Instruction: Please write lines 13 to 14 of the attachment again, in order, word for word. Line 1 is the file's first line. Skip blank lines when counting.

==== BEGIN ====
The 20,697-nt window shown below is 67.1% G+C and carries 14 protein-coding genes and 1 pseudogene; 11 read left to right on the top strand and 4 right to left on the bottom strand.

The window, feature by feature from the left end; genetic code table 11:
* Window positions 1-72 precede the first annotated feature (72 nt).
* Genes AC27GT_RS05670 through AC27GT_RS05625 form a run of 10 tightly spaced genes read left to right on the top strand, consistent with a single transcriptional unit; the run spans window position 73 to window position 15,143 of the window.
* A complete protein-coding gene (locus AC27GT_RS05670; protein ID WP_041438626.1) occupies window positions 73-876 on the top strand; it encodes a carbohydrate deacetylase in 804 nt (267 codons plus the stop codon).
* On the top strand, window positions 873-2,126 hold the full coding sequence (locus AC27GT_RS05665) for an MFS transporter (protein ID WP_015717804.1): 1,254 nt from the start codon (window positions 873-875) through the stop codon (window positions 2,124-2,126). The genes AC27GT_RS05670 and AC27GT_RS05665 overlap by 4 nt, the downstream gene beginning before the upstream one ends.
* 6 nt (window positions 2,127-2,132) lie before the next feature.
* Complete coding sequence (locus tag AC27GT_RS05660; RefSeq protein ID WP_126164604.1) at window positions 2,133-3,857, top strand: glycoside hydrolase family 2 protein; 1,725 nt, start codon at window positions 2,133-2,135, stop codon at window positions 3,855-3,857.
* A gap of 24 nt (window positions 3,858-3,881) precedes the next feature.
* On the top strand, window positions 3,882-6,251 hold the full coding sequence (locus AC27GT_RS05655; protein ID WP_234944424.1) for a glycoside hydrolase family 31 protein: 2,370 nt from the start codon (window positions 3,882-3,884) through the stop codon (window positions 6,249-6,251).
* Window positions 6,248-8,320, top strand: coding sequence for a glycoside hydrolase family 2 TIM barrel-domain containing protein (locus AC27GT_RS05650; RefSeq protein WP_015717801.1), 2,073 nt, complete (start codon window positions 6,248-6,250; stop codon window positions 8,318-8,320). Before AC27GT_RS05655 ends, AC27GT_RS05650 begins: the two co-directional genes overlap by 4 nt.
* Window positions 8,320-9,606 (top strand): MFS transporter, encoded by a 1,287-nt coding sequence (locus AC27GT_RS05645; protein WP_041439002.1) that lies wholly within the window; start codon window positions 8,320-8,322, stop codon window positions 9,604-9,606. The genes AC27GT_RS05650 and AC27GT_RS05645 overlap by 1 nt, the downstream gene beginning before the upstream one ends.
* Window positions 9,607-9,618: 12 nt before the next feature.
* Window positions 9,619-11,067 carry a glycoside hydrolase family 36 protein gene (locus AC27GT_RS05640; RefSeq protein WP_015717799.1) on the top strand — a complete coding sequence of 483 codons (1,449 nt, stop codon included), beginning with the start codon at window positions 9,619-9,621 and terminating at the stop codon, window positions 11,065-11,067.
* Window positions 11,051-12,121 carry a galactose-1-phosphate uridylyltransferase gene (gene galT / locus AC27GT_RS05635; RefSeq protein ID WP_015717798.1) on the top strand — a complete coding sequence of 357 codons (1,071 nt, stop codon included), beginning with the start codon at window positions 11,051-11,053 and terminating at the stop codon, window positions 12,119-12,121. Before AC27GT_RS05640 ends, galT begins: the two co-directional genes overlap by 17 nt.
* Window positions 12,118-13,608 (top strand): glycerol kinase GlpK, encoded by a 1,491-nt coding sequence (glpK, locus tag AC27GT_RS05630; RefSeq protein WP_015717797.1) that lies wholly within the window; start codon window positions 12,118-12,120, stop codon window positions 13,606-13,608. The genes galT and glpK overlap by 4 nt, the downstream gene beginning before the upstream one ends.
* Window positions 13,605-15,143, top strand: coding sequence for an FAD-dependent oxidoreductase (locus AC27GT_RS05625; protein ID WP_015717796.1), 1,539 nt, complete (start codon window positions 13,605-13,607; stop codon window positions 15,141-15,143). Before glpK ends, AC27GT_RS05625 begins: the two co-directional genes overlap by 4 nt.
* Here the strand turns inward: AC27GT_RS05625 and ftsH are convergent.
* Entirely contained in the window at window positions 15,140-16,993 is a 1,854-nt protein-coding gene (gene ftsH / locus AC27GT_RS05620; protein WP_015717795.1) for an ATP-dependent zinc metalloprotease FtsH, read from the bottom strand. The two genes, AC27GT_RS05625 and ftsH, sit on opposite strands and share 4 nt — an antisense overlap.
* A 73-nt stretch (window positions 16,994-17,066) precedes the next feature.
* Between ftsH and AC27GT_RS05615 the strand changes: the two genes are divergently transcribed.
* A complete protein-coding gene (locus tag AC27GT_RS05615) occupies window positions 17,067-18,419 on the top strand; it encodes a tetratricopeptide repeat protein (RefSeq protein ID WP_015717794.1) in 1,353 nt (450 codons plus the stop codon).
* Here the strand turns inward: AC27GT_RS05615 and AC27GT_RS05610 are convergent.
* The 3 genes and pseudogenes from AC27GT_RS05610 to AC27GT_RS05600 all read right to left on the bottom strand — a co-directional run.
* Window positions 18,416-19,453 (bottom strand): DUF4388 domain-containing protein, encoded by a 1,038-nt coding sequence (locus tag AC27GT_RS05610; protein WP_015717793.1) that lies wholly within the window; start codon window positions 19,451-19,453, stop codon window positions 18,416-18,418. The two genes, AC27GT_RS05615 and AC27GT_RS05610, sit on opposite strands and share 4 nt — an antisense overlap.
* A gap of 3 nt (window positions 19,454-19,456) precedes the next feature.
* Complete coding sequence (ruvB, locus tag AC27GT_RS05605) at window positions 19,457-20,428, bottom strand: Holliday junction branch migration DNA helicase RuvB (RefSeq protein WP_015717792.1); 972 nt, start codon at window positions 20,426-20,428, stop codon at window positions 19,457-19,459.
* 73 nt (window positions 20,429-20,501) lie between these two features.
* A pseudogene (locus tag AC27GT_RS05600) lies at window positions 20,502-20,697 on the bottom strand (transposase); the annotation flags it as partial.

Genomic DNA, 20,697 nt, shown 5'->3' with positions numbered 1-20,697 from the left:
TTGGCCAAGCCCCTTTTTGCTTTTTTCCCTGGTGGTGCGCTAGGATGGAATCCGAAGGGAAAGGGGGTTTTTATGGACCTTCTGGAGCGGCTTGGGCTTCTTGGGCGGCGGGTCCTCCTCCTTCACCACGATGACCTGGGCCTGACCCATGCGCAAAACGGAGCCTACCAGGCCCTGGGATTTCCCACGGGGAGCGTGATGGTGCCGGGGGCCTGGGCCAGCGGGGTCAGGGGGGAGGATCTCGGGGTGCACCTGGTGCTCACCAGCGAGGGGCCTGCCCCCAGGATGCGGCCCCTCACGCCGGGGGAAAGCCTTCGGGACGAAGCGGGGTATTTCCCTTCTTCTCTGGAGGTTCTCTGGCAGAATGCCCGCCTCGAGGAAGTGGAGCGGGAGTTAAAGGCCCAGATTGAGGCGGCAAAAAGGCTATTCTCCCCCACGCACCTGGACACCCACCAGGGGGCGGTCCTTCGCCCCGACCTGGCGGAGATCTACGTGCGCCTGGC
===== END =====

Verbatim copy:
* Window positions 9,607-9,618: 12 nt before the next feature.
* Window positions 9,619-11,067 carry a glycoside hydrolase family 36 protein gene (locus AC27GT_RS05640; RefSeq protein WP_015717799.1) on the top strand — a complete coding sequence of 483 codons (1,449 nt, stop codon included), beginning with the start codon at window positions 9,619-9,621 and terminating at the stop codon, window positions 11,065-11,067.